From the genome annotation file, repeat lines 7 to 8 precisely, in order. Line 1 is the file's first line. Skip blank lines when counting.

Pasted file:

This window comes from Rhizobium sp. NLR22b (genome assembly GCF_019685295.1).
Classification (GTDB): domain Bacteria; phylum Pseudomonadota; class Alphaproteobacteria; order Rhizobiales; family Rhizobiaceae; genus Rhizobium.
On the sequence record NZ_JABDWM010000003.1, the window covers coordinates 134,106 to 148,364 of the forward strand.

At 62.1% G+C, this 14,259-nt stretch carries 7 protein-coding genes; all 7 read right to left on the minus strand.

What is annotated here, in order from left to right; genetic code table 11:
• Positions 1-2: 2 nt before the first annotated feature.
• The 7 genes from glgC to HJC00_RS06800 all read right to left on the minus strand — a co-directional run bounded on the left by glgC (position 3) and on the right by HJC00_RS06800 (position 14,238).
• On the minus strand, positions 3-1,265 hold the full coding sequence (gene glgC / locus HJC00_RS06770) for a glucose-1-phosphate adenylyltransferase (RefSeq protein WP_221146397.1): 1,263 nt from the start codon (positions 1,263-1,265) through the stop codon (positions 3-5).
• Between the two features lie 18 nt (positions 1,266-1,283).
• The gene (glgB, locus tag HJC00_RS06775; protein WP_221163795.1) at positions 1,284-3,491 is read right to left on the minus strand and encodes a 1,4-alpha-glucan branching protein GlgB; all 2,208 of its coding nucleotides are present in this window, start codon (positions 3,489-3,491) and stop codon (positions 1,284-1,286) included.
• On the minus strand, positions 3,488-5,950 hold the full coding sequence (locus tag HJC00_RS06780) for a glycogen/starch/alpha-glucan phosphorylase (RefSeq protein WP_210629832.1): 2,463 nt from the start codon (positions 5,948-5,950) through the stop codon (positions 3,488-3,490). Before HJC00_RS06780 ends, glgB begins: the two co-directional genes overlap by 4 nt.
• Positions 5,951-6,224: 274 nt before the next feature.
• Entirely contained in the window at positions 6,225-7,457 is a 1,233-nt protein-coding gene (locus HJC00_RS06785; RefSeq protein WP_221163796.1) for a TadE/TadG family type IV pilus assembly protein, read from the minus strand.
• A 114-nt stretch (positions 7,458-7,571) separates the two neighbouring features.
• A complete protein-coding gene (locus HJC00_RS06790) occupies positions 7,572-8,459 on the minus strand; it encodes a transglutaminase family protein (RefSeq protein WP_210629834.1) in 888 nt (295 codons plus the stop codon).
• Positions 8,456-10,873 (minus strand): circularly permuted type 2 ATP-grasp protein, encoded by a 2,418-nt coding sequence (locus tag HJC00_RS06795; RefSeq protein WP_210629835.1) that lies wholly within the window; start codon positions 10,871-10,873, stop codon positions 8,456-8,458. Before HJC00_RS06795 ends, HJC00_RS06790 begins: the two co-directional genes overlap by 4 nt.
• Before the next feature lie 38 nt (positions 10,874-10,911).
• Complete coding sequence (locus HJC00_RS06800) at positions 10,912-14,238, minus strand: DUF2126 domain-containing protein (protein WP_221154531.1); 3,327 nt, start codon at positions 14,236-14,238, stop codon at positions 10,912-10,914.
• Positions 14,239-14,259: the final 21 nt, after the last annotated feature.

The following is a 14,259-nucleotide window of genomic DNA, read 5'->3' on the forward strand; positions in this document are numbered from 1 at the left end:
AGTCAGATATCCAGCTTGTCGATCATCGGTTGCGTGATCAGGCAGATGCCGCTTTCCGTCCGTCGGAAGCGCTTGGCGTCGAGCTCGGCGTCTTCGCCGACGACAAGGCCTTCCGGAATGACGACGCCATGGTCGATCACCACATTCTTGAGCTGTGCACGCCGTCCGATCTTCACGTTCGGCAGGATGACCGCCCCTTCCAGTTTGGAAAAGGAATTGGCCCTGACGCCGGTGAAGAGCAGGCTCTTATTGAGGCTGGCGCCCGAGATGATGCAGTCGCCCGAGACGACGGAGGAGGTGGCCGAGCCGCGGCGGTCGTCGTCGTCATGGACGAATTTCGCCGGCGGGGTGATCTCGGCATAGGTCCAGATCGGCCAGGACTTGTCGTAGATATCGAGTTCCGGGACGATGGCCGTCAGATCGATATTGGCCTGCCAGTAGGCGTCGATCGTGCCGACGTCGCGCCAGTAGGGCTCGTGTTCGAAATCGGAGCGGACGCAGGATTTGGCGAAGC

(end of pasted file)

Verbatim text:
• The 7 genes from glgC to HJC00_RS06800 all read right to left on the minus strand — a co-directional run bounded on the left by glgC (position 3) and on the right by HJC00_RS06800 (position 14,238).
• On the minus strand, positions 3-1,265 hold the full coding sequence (gene glgC / locus HJC00_RS06770) for a glucose-1-phosphate adenylyltransferase (RefSeq protein WP_221146397.1): 1,263 nt from the start codon (positions 1,263-1,265) through the stop codon (positions 3-5).